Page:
Net amount after factoring in all debits and credits in a financial repository at a given moment. If an account balance drops below zero, it demonstrates a net debt.

An earnings announcement is a public statement of a company’s earnings, usually done on a periodic basis. These official announcements are released quarterly or yearly to inform the investors and the market about a company’s financial performance. Companies announce their financial reports through press releases on their websites and list them on the stock exchanges website. After the information is released through a conference call, there is a question-and-answer round with the senior management in which analysts, media, and investors can participate. On the basis of the report, analysts then incorporate earning measures such as EPS (Earning Per Share). These reports help investors in making sound investment decisions. Earnings results are announced during the earnings season on a date chosen by the company. Stock prices of the companies take a swing before and after the company releases its earnings report. Equity analysts also predict earnings estimates through their analysis which drives stock prices movement due to speculations. Stock prices even move after the earning results are declared, up or down, depending on how the results have turned out. Source: Copyright © 2021 Kalkine Media Pty Ltd. When are earning announcements made? It is mandatory for every listed company to report its quarterly financial results in the US but not in Australia. In Australia, companies release their financial report on a semi-annual basis. Having said that, many Australian companies also update their shareholders quarterly, but these are not considered official earnings. These quarterly reports are released to satisfy the market demand for information and to disclose the company’s guidance on its performance. The financial calendar varies from country to country and therefore, the earnings season changes as well. In the US, the earnings season starts after the final month of the financial quarter. Usually, American companies start posting their earnings reports in January, April, July, and October. In Australia, companies report twice a year, usually around February and August, or May and October. It depends upon the company’s financial cycle. However, whether quarterly in the US or semi-annually in Australia, these earnings results are required as agreed while listing the company with the stock exchanges. Source: Copyright © 2021 Kalkine Media Pty Ltd. Why are earnings announcements necessary? Financial results help investors, media, and other stakeholders of the company to have a greater understanding of the company’s financial footing. Companies not just provide sales, operating profit, net profits, but also offer guidance and outlook for coming months. Additionally, these reports also have senior management statements directed at the market. Therefore, earning announcements act as an informative document for the investors and analysts to study and gauge a company’s performance. Analysts can provide earnings estimates, and investors can then take wise investment decisions. These documents are also vital for companies when it comes to seeking funding for the business. Financial institutions can also judge a company’s financial health by evaluating earnings reports. The management offers insights on growth drivers, risk factors, etc that impacted the earnings during that particular period. Analysts also assess the earnings results, taking into account the external factors that drove the growth or impacted the firm negatively. These factors could be mergers and acquisitions, bankruptcies, economic discrepancies, policy changes, etc. For investors, earnings reports are essential because these announcements swing the price up or down. Traders keep a keen eye on these reports as it can be a time when they can confirm positions. However, some investors also avoid earnings seasons because of the involvement of various human factors.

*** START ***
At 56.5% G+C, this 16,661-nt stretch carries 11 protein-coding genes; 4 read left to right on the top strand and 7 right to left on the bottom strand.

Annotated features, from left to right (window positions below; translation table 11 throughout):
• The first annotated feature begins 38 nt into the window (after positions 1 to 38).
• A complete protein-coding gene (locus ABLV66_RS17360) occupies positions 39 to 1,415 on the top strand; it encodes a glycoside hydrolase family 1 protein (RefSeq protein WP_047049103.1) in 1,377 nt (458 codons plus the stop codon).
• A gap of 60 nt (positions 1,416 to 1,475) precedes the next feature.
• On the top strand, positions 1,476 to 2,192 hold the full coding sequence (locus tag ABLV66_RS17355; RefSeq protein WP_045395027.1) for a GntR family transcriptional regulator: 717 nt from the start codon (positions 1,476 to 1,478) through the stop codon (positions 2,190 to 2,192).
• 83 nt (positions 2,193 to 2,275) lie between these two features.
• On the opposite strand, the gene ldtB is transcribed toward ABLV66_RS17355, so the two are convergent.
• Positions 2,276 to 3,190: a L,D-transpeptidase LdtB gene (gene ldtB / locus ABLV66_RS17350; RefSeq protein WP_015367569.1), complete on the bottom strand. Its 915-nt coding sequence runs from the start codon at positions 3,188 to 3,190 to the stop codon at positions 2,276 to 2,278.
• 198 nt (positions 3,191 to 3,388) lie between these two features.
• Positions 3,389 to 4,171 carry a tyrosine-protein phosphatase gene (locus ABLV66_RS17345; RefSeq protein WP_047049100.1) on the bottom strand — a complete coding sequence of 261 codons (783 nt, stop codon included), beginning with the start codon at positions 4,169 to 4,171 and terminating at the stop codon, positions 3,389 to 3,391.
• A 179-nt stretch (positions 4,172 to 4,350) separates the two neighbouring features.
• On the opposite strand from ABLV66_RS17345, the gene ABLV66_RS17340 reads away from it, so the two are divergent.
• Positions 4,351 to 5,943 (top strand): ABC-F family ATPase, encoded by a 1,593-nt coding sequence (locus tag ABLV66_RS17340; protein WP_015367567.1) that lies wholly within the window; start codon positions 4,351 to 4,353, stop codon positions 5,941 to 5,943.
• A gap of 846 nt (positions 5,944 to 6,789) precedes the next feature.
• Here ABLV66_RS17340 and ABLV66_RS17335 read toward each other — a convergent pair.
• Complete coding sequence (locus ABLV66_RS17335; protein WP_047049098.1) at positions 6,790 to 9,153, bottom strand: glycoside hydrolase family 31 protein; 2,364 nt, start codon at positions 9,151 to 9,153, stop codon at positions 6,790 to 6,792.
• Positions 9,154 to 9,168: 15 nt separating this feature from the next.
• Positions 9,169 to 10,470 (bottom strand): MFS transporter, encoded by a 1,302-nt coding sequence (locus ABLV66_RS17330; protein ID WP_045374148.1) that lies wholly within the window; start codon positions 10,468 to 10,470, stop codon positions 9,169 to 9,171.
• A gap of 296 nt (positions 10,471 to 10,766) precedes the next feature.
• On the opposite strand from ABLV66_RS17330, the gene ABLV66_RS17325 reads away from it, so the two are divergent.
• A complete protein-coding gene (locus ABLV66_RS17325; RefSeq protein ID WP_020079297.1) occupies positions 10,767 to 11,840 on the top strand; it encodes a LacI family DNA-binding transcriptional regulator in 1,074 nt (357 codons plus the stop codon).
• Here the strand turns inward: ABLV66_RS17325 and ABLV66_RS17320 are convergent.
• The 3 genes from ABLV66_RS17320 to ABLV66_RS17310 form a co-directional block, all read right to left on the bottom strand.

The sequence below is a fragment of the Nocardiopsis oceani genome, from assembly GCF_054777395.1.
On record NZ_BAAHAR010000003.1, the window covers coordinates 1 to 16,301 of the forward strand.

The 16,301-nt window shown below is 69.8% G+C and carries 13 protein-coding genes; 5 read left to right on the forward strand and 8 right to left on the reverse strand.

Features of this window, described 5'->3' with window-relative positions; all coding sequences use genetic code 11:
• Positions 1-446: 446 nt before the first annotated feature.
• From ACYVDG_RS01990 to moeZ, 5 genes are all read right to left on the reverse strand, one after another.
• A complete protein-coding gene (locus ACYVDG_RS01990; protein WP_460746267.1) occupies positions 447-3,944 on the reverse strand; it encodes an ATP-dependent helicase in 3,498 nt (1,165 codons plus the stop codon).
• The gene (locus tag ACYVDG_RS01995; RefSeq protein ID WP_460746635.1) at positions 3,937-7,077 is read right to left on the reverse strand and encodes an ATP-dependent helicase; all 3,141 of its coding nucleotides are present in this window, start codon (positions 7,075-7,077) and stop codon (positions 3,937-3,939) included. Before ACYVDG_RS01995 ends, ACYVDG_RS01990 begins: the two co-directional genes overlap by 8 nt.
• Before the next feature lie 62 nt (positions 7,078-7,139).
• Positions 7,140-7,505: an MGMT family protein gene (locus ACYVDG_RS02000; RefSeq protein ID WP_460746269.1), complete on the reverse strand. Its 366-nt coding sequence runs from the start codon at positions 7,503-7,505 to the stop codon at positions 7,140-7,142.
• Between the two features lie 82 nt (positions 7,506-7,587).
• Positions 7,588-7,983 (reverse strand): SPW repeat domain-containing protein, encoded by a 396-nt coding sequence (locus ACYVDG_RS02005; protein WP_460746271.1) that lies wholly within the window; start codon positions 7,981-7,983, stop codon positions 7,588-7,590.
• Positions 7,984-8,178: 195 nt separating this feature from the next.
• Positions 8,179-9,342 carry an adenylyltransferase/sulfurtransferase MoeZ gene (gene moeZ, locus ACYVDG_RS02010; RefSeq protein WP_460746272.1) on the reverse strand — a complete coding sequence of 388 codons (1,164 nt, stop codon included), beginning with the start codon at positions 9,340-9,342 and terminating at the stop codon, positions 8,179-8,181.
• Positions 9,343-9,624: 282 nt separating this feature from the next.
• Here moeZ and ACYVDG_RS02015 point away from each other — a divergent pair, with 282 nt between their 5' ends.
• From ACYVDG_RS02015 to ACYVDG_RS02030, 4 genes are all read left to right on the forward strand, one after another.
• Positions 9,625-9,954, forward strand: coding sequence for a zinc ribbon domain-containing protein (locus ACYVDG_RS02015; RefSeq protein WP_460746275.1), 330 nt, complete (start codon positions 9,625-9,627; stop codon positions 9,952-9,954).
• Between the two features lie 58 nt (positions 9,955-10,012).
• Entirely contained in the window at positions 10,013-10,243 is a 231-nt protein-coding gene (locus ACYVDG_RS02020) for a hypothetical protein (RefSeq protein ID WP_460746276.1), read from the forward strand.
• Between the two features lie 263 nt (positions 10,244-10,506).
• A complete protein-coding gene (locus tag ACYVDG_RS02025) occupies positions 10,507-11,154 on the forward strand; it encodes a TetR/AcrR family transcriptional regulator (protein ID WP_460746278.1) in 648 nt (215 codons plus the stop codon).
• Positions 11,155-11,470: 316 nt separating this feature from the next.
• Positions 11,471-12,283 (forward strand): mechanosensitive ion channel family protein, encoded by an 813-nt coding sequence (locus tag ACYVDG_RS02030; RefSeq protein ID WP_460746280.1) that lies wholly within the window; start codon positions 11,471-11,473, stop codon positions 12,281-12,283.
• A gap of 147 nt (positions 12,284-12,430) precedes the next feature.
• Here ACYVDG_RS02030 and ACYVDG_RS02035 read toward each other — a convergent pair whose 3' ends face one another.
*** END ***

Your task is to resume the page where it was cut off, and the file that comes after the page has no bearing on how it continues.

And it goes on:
What is depreciation? Depreciation is an accounting method used to allocate the cost of a tangible asset to the books of accounts over the useful life of the asset. It is essentially the accounting for wear and tear on the asset over its useful life.  Depreciation also refers to the value of the asset that has been used over time. Assets of a firm that are used for over a one-year period largely include physical assets. Although firms incur expense while purchasing these assets, the expenses are not charged in the income statement.  Such assets are recorded in the balance sheet of the firm and are expensed on the income statement as depreciation expense over time during the life of the asset. The tax authorities also decide the useful life of assets because overstating depreciation expense can lower tax liability.  Now assets come in two variety: tangible assets and intangible assets. As the name suggests tangible, the tangible assets can be touched, such as equipment, machinery, computers, vehicles etc. Depreciation is used to expense the tangible assets of a firm.  Intangible assets cannot be touched and include assets like licenses, copyrights, patents, brand names, logos etc. Amortisation of assets is an accounting method similar to depreciation used to expense intangible assets.  Long-term assets are the source of generating revenue for firms over a long period of time, therefore the cost of acquiring tangible long-term assets is not expensed fully at the time of purchases and is expensed over the life of the asset.  As the asset is used over periods, the carrying value of an asset in the balance sheet is reduced over time. Carrying value of an asset is the original cost minus accumulated depreciation on the asset over time.  Since the cost of acquiring the long-term tangible asset is not expensed fully at the time of purchase and is expensed over its useful life, the depreciation expense is a non-cash charge because actual cash outgo was incurred at the time of purchase.  But depreciation expense reduces the reported earnings of the company as it is charged on the income statement of the firm. Since the expenses are deducted from the revenue of the firm, the tax liability of the firm is also reduced.  What are the methods of depreciation? Straight-line method The straight-line method is the most common method of depreciating an asset over its life. Under this method, the recurring depreciating amount of the asset remains constant and is not changed over the life of the asset.  For example, a firm buys a machine for $10000 with a salvage value of $2000, and the useful life of the asset is ten years. The depreciable value of the asset will be $8000, which is the cost of machine minus salvage value.  Now the firm will depreciate the $8000 each year at a rate of $800 per year. The per-year depreciation charge of $800 is the depreciable value of the asset divided by the useful life of the asset (8000/10).  Double declining balance depreciation method  It is an accelerated type of depreciation method. Under this method, the depreciation expense in higher in the beginning years and gradually reduces over the life of an asset. It also reflects that assets are more valuable in the early years of production compared to later years.  In this method, the subsequent depreciation charges after the initial charge are calculated using the ending balance of the asset in the last period. Ending balance of the asset is the original cost of the asset less accumulated depreciation. Also, the depreciation factor in this method is twice of the straight-line method. Depreciation expense = (100%/Useful life of asset) x 2 Why is depreciation due diligence important? Depreciation can be used to manipulate the financials of the company. Overstating and understating depreciation charges directly impacts the profit of the company. When a firm is charging less depreciation than required, it would directly increase the profits of the firm.  When depreciation expense is lesser than the actual expense, the income statement will record lower amount of expenses, therefore the deductions from revenue will lesser and profits will increase.  Investors also assess whether the useful life of asset used in calculating the depreciation of firm is appropriate or not. The companies should use an appropriate useful life of the asset. When the useful life of the asset is increased, the depreciation charges will spread across an increased number of years.  As a result, the depreciation expenses during the life of an asset would be understated since the actual life of an asset is less than recorded. Investors prefer checking the number of years used as the useful life of an asset.  Sometimes firms may choose to change the method of depreciation. Although it could be appropriate when actual business conditions don’t match the method adopted, there remains a possibility that the decision to change the method could be driven by the motive to manipulate depreciation expenses.  Companies may seek to keep the assets in the balance sheet even though the asset is of no use. This will help the company to keep incurring depreciation expense on the income statement and reduce the tax liability of the business.  When the value of assets of the company has appreciated in light of the market environment, the balance sheet value of the asset will also increase. When the balance sheet value of an asset is increased, the depreciation charges should also increase. Therefore, appreciation in the value of an asset should also increase depreciation expense for the company.